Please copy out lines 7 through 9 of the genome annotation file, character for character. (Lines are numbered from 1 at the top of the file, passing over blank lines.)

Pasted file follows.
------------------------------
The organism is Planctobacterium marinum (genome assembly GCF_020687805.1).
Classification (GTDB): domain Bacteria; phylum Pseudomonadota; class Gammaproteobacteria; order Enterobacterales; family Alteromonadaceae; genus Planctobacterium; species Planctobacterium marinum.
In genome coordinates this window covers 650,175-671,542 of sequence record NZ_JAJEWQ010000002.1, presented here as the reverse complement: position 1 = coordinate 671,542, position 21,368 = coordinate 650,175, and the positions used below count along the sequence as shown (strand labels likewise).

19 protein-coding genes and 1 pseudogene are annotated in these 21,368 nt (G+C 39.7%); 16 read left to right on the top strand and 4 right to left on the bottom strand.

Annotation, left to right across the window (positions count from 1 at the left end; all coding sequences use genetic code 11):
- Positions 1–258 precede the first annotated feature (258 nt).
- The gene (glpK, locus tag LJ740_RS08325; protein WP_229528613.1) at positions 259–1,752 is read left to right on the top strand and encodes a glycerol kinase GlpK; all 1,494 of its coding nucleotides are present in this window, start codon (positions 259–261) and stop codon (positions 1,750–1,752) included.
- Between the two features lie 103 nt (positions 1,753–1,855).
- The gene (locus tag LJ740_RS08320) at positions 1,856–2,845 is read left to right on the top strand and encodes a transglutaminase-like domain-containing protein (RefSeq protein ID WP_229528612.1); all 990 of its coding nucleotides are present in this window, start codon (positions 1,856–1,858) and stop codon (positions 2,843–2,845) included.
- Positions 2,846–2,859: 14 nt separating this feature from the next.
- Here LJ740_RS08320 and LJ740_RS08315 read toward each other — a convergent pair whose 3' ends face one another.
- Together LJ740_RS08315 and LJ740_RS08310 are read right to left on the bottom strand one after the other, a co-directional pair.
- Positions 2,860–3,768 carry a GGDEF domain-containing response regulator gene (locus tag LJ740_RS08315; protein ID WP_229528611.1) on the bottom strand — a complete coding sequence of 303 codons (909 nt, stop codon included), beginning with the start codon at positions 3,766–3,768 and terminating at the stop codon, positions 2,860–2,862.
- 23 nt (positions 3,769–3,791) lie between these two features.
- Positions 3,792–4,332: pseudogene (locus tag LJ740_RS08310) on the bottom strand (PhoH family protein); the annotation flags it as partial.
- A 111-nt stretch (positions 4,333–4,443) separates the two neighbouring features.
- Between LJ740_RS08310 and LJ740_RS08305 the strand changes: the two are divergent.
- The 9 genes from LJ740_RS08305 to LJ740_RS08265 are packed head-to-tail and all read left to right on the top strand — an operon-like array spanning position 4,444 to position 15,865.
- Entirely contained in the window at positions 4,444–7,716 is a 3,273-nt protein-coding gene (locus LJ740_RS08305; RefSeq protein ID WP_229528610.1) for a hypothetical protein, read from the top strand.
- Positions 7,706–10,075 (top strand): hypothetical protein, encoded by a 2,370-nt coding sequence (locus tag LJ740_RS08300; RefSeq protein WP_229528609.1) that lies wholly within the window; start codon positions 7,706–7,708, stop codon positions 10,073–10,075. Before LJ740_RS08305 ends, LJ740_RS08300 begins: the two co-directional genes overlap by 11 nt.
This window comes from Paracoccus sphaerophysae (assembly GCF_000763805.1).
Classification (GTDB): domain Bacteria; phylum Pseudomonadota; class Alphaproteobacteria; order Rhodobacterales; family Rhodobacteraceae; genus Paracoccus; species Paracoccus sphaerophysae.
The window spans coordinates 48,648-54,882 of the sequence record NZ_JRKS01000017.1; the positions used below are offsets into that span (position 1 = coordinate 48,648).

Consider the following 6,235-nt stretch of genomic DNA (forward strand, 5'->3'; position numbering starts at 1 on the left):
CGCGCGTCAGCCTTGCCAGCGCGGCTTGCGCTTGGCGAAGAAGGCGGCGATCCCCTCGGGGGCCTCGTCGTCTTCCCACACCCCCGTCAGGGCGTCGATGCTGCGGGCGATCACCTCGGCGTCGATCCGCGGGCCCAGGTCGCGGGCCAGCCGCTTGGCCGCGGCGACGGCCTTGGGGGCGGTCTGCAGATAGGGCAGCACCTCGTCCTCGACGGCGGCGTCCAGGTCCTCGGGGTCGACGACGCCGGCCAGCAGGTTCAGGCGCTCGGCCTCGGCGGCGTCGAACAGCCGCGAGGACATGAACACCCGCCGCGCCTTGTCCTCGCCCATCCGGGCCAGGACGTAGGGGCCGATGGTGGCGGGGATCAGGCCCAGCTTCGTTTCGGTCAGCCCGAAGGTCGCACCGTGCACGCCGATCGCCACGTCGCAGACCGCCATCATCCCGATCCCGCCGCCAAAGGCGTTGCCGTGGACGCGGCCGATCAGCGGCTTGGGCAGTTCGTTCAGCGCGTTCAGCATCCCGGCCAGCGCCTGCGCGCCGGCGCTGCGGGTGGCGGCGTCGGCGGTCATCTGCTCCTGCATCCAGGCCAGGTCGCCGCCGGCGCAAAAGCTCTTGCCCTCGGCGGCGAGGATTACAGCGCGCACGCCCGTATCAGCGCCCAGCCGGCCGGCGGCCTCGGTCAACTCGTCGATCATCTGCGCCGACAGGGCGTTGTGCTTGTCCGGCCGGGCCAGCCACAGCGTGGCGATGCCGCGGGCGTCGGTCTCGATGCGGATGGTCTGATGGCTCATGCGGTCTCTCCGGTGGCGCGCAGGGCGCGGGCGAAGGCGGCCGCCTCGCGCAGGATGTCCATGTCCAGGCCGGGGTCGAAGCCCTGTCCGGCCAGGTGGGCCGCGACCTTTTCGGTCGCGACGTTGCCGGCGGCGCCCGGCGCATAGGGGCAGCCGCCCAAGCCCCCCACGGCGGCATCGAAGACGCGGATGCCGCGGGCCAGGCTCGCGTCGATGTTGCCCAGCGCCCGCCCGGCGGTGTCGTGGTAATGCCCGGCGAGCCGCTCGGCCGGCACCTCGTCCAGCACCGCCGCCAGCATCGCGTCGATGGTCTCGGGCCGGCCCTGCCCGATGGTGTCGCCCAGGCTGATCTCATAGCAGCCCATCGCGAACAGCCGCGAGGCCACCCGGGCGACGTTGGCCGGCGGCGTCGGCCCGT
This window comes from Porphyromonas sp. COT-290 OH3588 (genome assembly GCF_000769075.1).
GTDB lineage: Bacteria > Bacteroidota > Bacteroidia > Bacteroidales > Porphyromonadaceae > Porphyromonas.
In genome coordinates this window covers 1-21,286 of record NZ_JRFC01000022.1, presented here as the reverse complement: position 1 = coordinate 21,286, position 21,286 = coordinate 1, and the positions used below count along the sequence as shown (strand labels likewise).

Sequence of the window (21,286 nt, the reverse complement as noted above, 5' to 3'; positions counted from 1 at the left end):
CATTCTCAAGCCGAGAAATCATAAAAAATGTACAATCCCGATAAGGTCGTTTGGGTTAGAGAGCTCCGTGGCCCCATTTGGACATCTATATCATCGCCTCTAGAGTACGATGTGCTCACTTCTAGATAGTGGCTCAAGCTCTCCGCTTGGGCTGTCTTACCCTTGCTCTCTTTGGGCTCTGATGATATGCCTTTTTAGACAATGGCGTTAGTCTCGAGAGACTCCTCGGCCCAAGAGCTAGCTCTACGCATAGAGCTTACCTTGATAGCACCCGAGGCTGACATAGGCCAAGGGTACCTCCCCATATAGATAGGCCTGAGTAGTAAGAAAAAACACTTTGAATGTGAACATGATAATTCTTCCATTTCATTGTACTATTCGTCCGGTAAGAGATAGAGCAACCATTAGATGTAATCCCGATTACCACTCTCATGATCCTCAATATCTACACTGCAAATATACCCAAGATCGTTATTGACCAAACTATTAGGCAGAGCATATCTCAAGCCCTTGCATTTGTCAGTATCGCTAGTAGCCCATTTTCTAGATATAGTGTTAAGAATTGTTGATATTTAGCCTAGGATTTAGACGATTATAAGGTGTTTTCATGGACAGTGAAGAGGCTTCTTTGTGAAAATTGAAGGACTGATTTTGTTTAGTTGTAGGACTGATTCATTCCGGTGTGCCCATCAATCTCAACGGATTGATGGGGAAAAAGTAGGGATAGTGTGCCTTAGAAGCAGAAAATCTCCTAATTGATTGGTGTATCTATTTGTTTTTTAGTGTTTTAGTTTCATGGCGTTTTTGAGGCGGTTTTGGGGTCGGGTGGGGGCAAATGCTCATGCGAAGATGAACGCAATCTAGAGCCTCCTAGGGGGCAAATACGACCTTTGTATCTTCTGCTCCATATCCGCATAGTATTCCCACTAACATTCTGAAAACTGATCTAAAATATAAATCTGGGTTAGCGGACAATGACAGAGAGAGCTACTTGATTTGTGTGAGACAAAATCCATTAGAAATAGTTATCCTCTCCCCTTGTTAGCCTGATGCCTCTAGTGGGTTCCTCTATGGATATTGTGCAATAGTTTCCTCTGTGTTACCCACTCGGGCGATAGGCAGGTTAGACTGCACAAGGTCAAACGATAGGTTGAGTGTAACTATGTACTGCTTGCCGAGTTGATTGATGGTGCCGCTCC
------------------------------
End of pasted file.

- The gene (glpK, locus tag LJ740_RS08325; protein WP_229528613.1) at positions 259–1,752 is read left to right on the top strand and encodes a glycerol kinase GlpK; all 1,494 of its coding nucleotides are present in this window, start codon (positions 259–261) and stop codon (positions 1,750–1,752) included.
- Between the two features lie 103 nt (positions 1,753–1,855).
- The gene (locus tag LJ740_RS08320) at positions 1,856–2,845 is read left to right on the top strand and encodes a transglutaminase-like domain-containing protein (RefSeq protein ID WP_229528612.1); all 990 of its coding nucleotides are present in this window, start codon (positions 1,856–1,858) and stop codon (positions 2,843–2,845) included.